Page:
Welcome to Deitchland: After a Stint in L.A. Jeffrey Deitch Once Again Takes New York

Julian Schnabel, Jeffrey Deitch and Jeff Koons. (Photo by Kristy Leibowitz)
Julian Schnabel, Jeffrey Deitch and Jeff Koons. (Photo by Kristy Leibowitz)

The first thing I saw when I entered Jeffrey Deitch’s Oz-on-Acid fairly bonkers performance-stuffed party last Friday celebrating Live the Art—a brick of a coffee table book out from Rizzoli that documents the 15 years of his beyond wacky, insanely important art space, Deitch Projects—was the name of the impresario’s beloved bygone space done up in the font and design of a Brillo Pad. This wink at Warhol is only to be expected from Mr. Deitch, as the dealer’s backdoor string-pulling within the scene was rivaled only by Andy, his hero and master.

But now, it may remind attendees not of Mr. Deitch’s Warholian taste for The New, but rather something of the past: his turbulent tenure as director of the Museum of Contemporary Art, Los Angeles, where he was forced out after staging daring but divisive shows on topics such as James Franco, Hedi Slimane, and, yes, Warhol.

So now, a year and change after he stepped down under pressure from the board, and returned home to continue pursuing his strange obsessions, the release of Live the Art at Pioneer Works doubled as a belated New York homecoming party.

“I like Los Angeles, too, but New York has by far the most dynamic art community, the best, most sophisticated artists—this is the best place to put on an exhibition,” Mr. Deitch told me as a crush of well-wishers tried to swoop in for a hello.

Since coming back to town, the question that’s dogged Mr. Deitch most is when he will open a new version of his heralded art space, that mixture of gallery and salon and nightclub and twilight zone. He insisted to me that he hasn’t yet locked down a location for Deitch Projects 2.0, and in the meantime, Friday night’s revue was a glorious spin through the a past and a peek at the future.

“Everything is something that we presented at Deitch Projects,” he said, his impeccable Italian pinstripe suit standing out against the outré wardrobes of the artists and their ilk. “The Cold Crush brothers were part of a famous show we did on the history of hip-hop, and then in there you have the Karen Black girls, sort of our in-house performance art … oh, hey Ed!”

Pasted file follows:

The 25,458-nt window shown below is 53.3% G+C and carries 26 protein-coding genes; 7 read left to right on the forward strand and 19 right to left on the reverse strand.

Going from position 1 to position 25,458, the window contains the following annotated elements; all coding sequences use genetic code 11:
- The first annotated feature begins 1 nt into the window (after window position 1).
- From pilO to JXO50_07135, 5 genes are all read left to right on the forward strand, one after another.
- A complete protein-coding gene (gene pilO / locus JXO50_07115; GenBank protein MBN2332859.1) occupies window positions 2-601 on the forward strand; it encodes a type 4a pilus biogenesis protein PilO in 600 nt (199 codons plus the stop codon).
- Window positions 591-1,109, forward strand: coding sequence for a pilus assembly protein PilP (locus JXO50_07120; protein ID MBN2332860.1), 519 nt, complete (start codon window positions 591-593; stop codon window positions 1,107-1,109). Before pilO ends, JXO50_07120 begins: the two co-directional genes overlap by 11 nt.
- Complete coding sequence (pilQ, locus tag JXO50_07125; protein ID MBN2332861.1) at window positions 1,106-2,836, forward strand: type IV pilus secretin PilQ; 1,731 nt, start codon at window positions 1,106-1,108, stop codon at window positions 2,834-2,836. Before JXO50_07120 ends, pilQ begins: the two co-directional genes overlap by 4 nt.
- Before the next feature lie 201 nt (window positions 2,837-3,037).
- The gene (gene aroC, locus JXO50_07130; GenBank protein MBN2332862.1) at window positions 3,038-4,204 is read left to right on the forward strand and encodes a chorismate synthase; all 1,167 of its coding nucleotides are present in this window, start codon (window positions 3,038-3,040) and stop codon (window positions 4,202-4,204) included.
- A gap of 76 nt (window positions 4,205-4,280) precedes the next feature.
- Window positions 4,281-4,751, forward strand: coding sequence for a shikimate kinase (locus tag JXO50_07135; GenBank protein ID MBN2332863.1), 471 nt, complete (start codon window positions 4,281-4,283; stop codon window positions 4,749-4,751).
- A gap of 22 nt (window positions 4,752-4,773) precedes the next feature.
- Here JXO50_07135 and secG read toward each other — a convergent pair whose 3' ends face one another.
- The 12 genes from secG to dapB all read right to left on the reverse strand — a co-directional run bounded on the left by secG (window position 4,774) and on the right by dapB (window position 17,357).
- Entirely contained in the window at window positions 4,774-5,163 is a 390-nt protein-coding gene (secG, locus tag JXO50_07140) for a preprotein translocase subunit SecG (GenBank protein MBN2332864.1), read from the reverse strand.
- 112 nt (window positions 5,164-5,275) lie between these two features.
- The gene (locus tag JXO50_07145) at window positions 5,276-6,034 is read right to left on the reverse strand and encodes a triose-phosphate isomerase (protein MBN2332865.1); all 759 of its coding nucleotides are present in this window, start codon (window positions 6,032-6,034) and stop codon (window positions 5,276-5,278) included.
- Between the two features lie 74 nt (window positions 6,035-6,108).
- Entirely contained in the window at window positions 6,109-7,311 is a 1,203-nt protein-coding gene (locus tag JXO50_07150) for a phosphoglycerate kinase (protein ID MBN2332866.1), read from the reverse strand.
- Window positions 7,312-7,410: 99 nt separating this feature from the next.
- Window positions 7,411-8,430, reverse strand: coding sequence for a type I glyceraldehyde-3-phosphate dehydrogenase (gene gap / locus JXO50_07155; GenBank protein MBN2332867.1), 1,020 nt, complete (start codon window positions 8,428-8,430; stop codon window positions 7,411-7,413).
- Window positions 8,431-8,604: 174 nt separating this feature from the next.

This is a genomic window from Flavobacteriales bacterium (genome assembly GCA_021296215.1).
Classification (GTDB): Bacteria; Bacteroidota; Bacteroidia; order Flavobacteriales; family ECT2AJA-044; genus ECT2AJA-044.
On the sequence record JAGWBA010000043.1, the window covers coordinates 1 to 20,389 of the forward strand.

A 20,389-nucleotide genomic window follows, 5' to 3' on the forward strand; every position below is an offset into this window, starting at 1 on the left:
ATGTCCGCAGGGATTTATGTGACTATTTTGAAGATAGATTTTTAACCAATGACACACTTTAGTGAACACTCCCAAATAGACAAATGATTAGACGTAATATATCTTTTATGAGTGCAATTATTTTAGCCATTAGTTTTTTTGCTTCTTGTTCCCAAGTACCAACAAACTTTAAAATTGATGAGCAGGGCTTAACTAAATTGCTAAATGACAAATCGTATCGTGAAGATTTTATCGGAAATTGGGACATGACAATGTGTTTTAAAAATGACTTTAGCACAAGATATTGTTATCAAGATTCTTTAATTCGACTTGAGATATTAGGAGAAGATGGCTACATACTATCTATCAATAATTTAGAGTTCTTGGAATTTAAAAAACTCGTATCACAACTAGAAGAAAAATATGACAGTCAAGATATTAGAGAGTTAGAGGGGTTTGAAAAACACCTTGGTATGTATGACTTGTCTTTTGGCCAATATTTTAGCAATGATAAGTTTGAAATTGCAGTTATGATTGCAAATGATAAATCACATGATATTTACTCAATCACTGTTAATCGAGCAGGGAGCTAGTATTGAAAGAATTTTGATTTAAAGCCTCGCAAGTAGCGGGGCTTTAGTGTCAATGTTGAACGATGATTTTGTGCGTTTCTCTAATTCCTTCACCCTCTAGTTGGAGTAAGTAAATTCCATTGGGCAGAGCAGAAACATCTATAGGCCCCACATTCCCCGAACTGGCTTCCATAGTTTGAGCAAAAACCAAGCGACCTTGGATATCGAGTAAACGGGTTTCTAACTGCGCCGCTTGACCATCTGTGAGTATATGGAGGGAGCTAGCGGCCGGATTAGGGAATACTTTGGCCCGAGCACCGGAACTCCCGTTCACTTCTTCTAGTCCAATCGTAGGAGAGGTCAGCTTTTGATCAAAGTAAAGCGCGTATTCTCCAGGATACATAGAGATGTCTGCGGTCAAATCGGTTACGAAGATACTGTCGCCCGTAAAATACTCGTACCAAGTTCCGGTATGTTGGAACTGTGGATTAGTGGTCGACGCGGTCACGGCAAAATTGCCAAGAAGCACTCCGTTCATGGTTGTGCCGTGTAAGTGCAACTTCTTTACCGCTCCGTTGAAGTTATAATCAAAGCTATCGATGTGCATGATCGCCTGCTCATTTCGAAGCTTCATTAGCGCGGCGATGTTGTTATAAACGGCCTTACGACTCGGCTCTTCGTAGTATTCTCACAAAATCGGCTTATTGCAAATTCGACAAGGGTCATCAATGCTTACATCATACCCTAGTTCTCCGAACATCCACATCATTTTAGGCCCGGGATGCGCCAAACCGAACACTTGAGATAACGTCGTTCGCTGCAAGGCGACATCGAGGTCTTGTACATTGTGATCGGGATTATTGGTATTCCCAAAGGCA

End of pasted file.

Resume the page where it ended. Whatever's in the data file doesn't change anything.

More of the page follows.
It was Ed Scheetz, the owner of the Chelsea Hotel, where Mr. Deitch had just curated a show of pictures of Debbie Harry in honor of the 40th anniversary of Blondie.

“He did it all—we just provided the space and the catering,” he said, slapping Mr. Deitch on the back. “It was a perfect location for a punk exhibition.”

“Where Sid Vicious killed Nancy Spungen!” I said.

“That’s right!” Mr. Scheetz said.

The performance art Mr. Deitch mentioned was The Voluptuous Horror of Karen Black, an ongoing project by the artist Kembra Pfahler, which in this case was manifested as a dinnertime performance on a riser that ran beside the tables where attendees ate dinner. More than a dozen stark naked women completely body painted in garish purples and red—with their faces done up in devil makeup—writhed on the riser, and occasionally would all rise up in a synchronized movement.

A similarly Deitchian stunt involving nudes as table centerpieces at a MOCA gala didn’t go over so well, but in New York, well, it just seemed normal. As I walked over with a plate of food to take a seat right next to the performance, extended scary nudity and all, my date for the night pointed out the variations in hairstyles down below.

Outside, a girl asked us for a light for her friend, and her friend turned out to be Julian Schnabel, who had curated Mr. Deitch’s first show during his stint out West: a collection of artworks by the late, great Dennis Hopper (which should have been a hit in Tinseltown, but the critics were out to get Mr. Deitch from the start).

“He belongs here,” Mr. Schnabel said of Mr. Deitch. He had gotten dressed up for the occasion—instead of the usual pajamas, the artist was wearing a full tracksuit.

“It was good that he went out there, he went on. “He went out there, did what he does. Fought a lot of battles. And he was a museum director! That’s not a bad thing for an art dealer to become a director.”

The pieces of Mr. Deitch’s past would flit by. We saw Jeff Koons say hello, briefly—Mr. Deitch had gone nearly bankrupt funding the creation of perhaps Mr. Koons’ best show, “Celebration.” Urs Fischer was in good spirits—“Not now, not now!” he barked in response to a reporter’s simple inquiry, and went back to the table of food. LCD Soundsystem frontman and all-around Brooklyn deity James Murphy attended, too—he was at one point supposed to co-curate a show at MOCA about disco, but it was so poorly received Barbara Kruger and Ed Ruscha left the board of directors.

But the roller coaster tenure of Mr. Deitch in the City of Angels could not damped the vibe at Pioneer Works. Santigold took the stage to perform a few songs while a few of the body painted naked women—now clothed, but barely—twerked beside her. There were two Harajuku girls swinging their arms in tandem on either end of the stage, and guys doused in red wearing speedos flailed and twirled about.

And there, in his tailored suit and thick glasses, was Mr. Deitch, basking in the weirdness, which is his weirdness. It was a new Deitch Projects for a day. Let’s hope he finds that permanent space soon. Welcome to Deitchland: After a Stint in L.A. Jeffrey Deitch Once Again Takes New York